Former Morehouse acting president, Wiley Perdue, dies of cancer at 82

Oct 06, 2017
  • By Shelia M. Poole
  • The Atlanta Journal-Constitution
Wiley A. Perdue (center) with the late Dr. Hugh M. Gloster Sr., former president of Morehouse College, and Perdue’s grandson, Christian A. Perdue. CREDIT: Alisa Perdue

Wiley A. Perdue used to keep index cards on students who visited his office at Morehouse College.

On the cards, he wrote information about each student, what they needed and how he could help.

In doing so, Perdue, the former vice president of business and finance and, later, acting president of the historically black college, could always keep track of their needs and achievements.

“Sometimes students would come back years later and Daddy was able to pick up from their last conversation as if it happened yesterday,” said his daughter Alisa Perdue of Columbia, S.C. “They would wonder how he could remember them. He wanted every student to know he had not forgotten them. That was his personal touch.”

Perdue, 82, died Sunday of cancer while in hospice care in Lizella.

The funeral will be at 2 p.m. Saturday at Friendship Baptist Church, 80 Walnut St. S.W. in Atlanta.

Perdue was beloved among Morehouse students, whom he treated as extended family, said his daughter. If a student’s finances for college came up short, he would figure out a way to help him continue his education.

He grew up and started his education in a one-room school house and church built by his grandfather in in Jones County.

“He felt education was the cornerstone to your success, especially as an African American,” Alisa Perdue said. “Education meant everything.”

Growing up in rural Georgia, Perdue was one of eight children of Augustus George Perdue Jr. and Tommie Clowers Perdue. He raised rabbits, fattened them up and then sold them to raise money that would later be used to pay for schooling, keeping the money in a shoe box, said Alisa Perdue.

He received his bachelor’s degree from Morehouse College in 1957 and his master’s in business administration from Atlanta University.

He studied also at Ohio State , American and Indiana universities. He was a member of the Alpha Phi Alpha Fraternity, and held an honorary doctorate degree from Dillard University. He taught economics and business administration at Savannah State University, where he also later held positions of registrar, director of admissions and director and operator of the computer center.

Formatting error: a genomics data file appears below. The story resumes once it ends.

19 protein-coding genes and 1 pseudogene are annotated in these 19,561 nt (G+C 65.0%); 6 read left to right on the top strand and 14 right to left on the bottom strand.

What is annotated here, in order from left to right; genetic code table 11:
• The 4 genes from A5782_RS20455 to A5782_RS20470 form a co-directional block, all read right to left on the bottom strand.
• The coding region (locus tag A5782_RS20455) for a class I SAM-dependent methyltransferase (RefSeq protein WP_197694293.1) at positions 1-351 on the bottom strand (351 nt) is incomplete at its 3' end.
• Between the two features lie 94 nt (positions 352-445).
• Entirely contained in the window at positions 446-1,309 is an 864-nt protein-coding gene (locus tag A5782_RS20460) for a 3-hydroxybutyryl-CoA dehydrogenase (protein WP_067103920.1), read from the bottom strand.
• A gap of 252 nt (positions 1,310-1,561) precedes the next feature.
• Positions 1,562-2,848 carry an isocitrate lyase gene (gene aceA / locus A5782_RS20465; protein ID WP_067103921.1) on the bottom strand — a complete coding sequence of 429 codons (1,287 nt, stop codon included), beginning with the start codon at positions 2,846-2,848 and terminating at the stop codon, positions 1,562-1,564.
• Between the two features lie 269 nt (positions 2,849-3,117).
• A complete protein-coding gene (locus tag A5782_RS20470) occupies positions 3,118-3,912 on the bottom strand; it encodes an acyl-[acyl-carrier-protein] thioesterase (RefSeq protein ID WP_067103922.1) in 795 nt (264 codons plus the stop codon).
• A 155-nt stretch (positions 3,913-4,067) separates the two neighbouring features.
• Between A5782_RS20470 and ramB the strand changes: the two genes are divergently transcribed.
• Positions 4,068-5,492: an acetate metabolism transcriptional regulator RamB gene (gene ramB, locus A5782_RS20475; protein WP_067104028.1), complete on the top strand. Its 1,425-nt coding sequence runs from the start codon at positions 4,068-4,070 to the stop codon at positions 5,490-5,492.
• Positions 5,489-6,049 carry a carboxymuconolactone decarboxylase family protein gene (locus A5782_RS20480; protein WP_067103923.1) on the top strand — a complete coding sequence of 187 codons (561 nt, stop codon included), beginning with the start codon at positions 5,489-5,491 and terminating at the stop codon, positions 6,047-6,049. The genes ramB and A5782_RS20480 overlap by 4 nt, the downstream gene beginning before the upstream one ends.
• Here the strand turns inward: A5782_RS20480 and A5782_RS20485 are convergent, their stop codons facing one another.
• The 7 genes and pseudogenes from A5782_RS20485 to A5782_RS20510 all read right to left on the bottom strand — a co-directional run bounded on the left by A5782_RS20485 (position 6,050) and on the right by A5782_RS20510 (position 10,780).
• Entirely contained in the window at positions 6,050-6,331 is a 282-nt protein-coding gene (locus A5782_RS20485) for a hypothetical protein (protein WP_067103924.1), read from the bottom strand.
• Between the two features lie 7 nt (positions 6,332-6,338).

While working at Savannah State, Perdue was approached by then Morehouse President Hugh M. Gloster about returning to his alma mater in the business office. He joined the Morehouse staff as registrar in 1969.

He rose through the ranks at Morehouse, becoming the vice president of business and finance before almost a year-long stint as acting president in 1994.

He led the university from Oct. 1, 1994, to Aug. 13, 1995, between the tenures of presidents Leroy Keith and Walter Massey.

His daughter said he was the glue that held the family together. He and his wife, Kay Stripling Perdue, would often let relatives stay in their home while they attended college in Atlanta. “Family was really important to him,” she said. “He always found the best in everyone and encouraged family and students in a lot of ways. He wanted us to be the best that we could be.”

“I owe who I am as a man to him,” said Francis Sulton, his second cousin and a retired engineer. “I wasn’t the best kid growing up and when I came to Morehouse he made sure I did everything I needed to do. If I needed to talk to someone he was always there. If I needed guidance he was always there. He was the wise man who leadeth me.”

Sulton, who called his cousin “Mr. Perdue” on campus, used to hang out with the guys in an area behind neighboring Spelman College. One day, Sulton found a note in his mailbox from Perdue that warned him that was not a good place to hang out. “Do what you want, but it doesn’t look good for you,” the note read.

Sulton followed his advice. A few weeks later police came through “and cleaned the place up. He never made me feel like it was fussing. He talked to me like a man, but he had no problem telling me what he thought. I will value that all of my life.”

He is survived by his wife of 53 years, Kay S. Perdue of Atlanta; daughter Alisa D. Perdue of Columbia, S.C.; and grandson Christian A. Perdue of Atlanta. Other survivors include his brothers Harold L. Perdue Sr. (Carol) of Macon and Tommie Perdue (Joy) of Las Vegas.

The family requests that donations be made to the Morehouse College General Scholarship Fund in lieu of flowers. Checks payable to Morehouse College; on the “memo” line write “General Scholarship Fund/Memory of Wiley Perdue,” and mailed to Morehouse College, Office of Institutional Advancement, 830 Westview Drive, SW, Atlanta, Ga. 30314. Or go online and make a gift at Select “Make a Gift Online,” choosing the designation drop down option “General Scholarship Fund.”